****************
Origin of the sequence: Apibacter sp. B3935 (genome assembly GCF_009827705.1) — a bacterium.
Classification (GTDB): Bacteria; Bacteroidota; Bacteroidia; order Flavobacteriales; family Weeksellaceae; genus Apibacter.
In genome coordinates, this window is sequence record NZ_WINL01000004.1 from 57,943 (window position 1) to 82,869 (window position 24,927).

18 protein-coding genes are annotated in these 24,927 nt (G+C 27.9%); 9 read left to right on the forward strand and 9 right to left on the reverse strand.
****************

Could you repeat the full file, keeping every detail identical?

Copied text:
Origin of the sequence: Apibacter sp. B3935 (genome assembly GCF_009827705.1) — a bacterium.
Classification (GTDB): Bacteria; Bacteroidota; Bacteroidia; order Flavobacteriales; family Weeksellaceae; genus Apibacter.
In genome coordinates, this window is sequence record NZ_WINL01000004.1 from 57,943 (window position 1) to 82,869 (window position 24,927).

18 protein-coding genes are annotated in these 24,927 nt (G+C 27.9%); 9 read left to right on the forward strand and 9 right to left on the reverse strand.